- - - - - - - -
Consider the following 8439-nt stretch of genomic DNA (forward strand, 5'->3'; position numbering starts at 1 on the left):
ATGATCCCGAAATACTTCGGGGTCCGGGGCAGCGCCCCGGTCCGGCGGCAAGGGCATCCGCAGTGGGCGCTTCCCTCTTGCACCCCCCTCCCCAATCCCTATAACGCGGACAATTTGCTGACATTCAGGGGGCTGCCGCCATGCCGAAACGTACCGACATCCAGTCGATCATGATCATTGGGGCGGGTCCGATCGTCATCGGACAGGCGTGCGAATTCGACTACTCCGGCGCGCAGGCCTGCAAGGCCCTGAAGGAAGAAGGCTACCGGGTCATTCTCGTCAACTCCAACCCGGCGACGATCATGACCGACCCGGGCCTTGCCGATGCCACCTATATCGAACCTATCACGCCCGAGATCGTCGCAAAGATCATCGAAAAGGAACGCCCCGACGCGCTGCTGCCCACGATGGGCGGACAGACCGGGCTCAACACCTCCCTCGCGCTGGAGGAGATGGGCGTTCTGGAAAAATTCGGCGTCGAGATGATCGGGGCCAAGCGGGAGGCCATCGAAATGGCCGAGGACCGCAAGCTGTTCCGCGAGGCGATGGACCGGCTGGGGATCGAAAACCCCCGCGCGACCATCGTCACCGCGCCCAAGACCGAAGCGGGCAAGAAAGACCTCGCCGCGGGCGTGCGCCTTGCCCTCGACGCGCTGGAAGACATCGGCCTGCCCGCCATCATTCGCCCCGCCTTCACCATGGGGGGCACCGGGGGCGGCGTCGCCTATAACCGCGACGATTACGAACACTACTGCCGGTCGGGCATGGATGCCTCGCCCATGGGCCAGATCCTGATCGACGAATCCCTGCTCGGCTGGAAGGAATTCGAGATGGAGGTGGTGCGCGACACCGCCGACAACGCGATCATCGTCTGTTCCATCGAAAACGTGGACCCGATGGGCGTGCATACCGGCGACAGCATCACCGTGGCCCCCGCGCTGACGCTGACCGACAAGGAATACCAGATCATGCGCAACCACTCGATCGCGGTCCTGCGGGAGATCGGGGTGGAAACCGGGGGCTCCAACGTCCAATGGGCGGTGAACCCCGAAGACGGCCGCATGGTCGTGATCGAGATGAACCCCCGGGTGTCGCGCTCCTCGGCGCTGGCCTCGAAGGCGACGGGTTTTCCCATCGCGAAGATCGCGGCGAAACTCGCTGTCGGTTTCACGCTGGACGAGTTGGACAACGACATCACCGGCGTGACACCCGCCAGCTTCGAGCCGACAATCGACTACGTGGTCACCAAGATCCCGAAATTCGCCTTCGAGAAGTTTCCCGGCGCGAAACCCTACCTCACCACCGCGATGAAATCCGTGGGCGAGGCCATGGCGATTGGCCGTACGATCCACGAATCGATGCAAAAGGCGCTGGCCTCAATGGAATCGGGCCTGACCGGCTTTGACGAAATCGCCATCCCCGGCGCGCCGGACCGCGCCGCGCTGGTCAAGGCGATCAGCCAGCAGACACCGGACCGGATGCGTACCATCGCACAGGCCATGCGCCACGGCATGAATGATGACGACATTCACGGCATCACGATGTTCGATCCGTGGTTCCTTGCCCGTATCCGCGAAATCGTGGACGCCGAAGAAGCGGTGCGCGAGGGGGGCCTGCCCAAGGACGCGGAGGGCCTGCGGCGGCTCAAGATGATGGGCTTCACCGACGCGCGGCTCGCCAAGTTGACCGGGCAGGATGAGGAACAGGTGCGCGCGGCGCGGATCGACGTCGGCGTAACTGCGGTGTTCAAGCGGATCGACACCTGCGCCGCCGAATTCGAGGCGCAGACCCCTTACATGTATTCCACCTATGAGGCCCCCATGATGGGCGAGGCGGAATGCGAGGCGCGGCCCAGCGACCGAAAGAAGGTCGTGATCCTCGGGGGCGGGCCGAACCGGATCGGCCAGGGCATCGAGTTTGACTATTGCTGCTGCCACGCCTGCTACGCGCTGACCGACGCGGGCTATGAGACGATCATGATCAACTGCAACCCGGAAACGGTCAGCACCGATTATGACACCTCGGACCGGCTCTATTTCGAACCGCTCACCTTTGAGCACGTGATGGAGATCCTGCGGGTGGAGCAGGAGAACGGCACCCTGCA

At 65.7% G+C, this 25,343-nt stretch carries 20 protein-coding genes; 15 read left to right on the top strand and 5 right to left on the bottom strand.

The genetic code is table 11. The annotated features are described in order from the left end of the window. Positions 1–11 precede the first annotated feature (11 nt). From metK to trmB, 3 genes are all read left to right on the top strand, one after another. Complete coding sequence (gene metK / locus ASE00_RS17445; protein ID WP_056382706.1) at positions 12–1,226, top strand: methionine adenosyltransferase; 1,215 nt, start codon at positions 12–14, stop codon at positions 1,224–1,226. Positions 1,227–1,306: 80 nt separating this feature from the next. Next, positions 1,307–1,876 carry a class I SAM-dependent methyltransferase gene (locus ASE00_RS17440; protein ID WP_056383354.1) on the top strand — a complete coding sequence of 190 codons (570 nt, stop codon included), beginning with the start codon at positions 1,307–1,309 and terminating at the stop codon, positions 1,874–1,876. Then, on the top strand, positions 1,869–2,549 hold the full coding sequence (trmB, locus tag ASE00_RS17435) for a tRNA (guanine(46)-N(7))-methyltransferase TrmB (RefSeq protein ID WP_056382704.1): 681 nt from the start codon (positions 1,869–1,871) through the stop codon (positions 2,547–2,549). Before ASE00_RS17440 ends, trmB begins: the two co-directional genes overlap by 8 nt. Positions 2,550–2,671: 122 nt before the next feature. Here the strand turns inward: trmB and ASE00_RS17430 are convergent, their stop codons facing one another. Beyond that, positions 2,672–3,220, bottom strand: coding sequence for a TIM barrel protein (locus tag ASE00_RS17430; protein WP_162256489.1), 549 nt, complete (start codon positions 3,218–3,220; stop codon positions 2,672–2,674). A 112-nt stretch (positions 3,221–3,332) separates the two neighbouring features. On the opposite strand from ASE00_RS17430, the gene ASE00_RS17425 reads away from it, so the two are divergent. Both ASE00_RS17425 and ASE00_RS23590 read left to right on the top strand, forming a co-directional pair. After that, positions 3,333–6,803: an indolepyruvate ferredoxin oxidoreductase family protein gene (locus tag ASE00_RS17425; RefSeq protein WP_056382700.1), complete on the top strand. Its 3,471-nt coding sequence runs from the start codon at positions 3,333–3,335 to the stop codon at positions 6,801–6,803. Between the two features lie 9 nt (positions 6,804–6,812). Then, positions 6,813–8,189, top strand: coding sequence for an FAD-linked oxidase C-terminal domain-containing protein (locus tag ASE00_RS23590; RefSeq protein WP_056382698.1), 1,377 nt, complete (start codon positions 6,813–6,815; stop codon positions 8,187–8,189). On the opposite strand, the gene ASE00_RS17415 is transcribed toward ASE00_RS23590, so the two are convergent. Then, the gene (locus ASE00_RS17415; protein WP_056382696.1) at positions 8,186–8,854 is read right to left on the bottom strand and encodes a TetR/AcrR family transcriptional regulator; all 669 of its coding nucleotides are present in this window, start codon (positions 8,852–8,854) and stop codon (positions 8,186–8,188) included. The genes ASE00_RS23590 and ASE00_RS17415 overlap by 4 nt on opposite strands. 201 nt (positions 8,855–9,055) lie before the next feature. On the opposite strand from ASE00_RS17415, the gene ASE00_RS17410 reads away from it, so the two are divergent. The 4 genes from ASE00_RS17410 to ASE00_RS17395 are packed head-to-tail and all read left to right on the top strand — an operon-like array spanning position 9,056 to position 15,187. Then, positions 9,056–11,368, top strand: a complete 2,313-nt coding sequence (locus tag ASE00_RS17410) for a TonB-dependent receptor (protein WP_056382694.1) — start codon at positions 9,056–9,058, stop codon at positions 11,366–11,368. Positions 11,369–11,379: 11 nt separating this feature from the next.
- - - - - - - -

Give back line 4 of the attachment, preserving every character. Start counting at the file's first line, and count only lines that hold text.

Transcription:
The genetic code is table 11. The annotated features are described in order from the left end of the window. Positions 1–11 precede the first annotated feature (11 nt). From metK to trmB, 3 genes are all read left to right on the top strand, one after another. Complete coding sequence (gene metK / locus ASE00_RS17445; protein ID WP_056382706.1) at positions 12–1,226, top strand: methionine adenosyltransferase; 1,215 nt, start codon at positions 12–14, stop codon at positions 1,224–1,226. Positions 1,227–1,306: 80 nt separating this feature from the next. Next, positions 1,307–1,876 carry a class I SAM-dependent methyltransferase gene (locus ASE00_RS17440; protein ID WP_056383354.1) on the top strand — a complete coding sequence of 190 codons (570 nt, stop codon included), beginning with the start codon at positions 1,307–1,309 and terminating at the stop codon, positions 1,874–1,876. Then, on the top strand, positions 1,869–2,549 hold the full coding sequence (trmB, locus tag ASE00_RS17435) for a tRNA (guanine(46)-N(7))-methyltransferase TrmB (RefSeq protein ID WP_056382704.1): 681 nt from the start codon (positions 1,869–1,871) through the stop codon (positions 2,547–2,549). Before ASE00_RS17440 ends, trmB begins: the two co-directional genes overlap by 8 nt. Positions 2,550–2,671: 122 nt before the next feature. Here the strand turns inward: trmB and ASE00_RS17430 are convergent, their stop codons facing one another. Beyond that, positions 2,672–3,220, bottom strand: coding sequence for a TIM barrel protein (locus tag ASE00_RS17430; protein WP_162256489.1), 549 nt, complete (start codon positions 3,218–3,220; stop codon positions 2,672–2,674). A 112-nt stretch (positions 3,221–3,332) separates the two neighbouring features. On the opposite strand from ASE00_RS17430, the gene ASE00_RS17425 reads away from it, so the two are divergent. Both ASE00_RS17425 and ASE00_RS23590 read left to right on the top strand, forming a co-directional pair. After that, positions 3,333–6,803: an indolepyruvate ferredoxin oxidoreductase family protein gene (locus tag ASE00_RS17425; RefSeq protein WP_056382700.1), complete on the top strand. Its 3,471-nt coding sequence runs from the start codon at positions 3,333–3,335 to the stop codon at positions 6,801–6,803. Between the two features lie 9 nt (positions 6,804–6,812). Then, positions 6,813–8,189, top strand: coding sequence for an FAD-linked oxidase C-terminal domain-containing protein (locus tag ASE00_RS23590; RefSeq protein WP_056382698.1), 1,377 nt, complete (start codon positions 6,813–6,815; stop codon positions 8,187–8,189). On the opposite strand, the gene ASE00_RS17415 is transcribed toward ASE00_RS23590, so the two are convergent. Then, the gene (locus ASE00_RS17415; protein WP_056382696.1) at positions 8,186–8,854 is read right to left on the bottom strand and encodes a TetR/AcrR family transcriptional regulator; all 669 of its coding nucleotides are present in this window, start codon (positions 8,852–8,854) and stop codon (positions 8,186–8,188) included. The genes ASE00_RS23590 and ASE00_RS17415 overlap by 4 nt on opposite strands. 201 nt (positions 8,855–9,055) lie before the next feature. On the opposite strand from ASE00_RS17415, the gene ASE00_RS17410 reads away from it, so the two are divergent. The 4 genes from ASE00_RS17410 to ASE00_RS17395 are packed head-to-tail and all read left to right on the top strand — an operon-like array spanning position 9,056 to position 15,187. Then, positions 9,056–11,368, top strand: a complete 2,313-nt coding sequence (locus tag ASE00_RS17410) for a TonB-dependent receptor (protein WP_056382694.1) — start codon at positions 9,056–9,058, stop codon at positions 11,366–11,368. Positions 11,369–11,379: 11 nt separating this feature from the next.